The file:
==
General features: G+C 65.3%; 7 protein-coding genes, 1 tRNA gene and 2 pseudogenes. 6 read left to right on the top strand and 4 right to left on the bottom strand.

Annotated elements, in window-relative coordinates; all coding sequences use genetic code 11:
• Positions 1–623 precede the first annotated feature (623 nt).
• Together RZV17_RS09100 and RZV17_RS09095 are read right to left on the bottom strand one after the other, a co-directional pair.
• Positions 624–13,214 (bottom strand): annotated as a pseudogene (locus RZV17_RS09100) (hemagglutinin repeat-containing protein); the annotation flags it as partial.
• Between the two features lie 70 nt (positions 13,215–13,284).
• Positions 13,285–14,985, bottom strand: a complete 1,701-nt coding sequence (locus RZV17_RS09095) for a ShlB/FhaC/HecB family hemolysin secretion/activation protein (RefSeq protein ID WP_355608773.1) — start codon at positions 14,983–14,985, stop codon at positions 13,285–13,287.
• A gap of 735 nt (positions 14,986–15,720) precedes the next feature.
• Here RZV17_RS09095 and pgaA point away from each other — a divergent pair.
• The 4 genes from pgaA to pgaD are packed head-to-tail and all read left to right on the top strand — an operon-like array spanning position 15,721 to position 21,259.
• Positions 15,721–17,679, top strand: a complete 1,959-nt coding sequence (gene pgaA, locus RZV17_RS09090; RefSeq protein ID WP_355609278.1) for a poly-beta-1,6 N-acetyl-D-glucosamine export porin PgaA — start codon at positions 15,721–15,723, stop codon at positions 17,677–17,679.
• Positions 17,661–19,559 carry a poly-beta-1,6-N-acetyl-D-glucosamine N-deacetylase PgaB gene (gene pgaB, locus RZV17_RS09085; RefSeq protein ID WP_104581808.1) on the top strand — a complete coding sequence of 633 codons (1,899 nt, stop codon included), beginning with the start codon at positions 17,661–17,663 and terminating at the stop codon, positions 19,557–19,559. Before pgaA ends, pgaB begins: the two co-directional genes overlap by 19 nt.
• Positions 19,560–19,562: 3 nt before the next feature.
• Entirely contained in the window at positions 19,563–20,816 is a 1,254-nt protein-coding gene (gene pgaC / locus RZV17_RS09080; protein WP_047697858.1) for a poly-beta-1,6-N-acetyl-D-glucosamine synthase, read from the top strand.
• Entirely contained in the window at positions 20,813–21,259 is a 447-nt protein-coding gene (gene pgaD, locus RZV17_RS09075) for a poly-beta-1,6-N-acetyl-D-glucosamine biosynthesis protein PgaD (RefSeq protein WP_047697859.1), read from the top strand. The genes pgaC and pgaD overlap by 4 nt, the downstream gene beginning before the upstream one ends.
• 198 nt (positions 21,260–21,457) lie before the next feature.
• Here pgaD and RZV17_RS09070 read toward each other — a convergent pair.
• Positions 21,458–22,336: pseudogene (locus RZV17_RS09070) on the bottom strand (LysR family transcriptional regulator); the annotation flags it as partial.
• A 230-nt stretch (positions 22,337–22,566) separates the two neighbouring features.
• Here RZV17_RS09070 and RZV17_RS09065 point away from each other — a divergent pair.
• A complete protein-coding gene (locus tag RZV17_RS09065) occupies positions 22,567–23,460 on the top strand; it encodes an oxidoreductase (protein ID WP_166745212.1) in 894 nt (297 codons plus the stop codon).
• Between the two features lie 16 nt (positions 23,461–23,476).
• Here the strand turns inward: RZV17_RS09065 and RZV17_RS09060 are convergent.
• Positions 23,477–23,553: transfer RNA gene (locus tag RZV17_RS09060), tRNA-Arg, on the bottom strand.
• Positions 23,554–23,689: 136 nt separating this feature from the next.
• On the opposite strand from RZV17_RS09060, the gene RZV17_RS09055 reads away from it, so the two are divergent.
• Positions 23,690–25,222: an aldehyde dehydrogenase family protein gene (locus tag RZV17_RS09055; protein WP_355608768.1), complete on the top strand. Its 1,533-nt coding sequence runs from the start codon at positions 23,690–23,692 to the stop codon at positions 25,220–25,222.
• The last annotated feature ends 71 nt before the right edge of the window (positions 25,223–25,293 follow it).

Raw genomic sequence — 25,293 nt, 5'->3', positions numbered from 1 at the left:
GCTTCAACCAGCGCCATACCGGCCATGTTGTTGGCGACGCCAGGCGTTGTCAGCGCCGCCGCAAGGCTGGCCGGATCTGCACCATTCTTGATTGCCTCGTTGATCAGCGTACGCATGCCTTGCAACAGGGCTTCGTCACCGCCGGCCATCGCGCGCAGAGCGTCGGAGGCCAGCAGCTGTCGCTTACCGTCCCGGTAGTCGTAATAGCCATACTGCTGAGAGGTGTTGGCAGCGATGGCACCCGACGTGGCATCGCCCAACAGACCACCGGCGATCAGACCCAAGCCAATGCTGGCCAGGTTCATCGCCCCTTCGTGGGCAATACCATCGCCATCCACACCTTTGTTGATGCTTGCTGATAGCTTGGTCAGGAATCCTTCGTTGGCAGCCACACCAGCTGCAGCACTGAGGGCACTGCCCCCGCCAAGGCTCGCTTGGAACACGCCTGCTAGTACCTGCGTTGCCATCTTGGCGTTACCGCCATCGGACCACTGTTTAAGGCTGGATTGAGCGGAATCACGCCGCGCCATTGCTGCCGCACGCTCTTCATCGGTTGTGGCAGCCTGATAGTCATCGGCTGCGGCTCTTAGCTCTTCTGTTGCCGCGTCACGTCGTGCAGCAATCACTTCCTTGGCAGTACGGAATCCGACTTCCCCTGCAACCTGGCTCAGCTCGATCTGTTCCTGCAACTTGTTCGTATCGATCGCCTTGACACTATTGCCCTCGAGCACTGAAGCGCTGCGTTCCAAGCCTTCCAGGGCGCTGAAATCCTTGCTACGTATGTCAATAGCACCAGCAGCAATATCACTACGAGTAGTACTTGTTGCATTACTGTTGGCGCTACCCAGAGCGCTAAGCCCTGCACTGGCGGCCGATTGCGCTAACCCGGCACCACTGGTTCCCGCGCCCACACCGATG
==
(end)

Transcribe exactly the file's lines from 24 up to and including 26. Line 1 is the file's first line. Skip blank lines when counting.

• Positions 23,477–23,553: transfer RNA gene (locus tag RZV17_RS09060), tRNA-Arg, on the bottom strand.
• Positions 23,554–23,689: 136 nt separating this feature from the next.
• On the opposite strand from RZV17_RS09060, the gene RZV17_RS09055 reads away from it, so the two are divergent.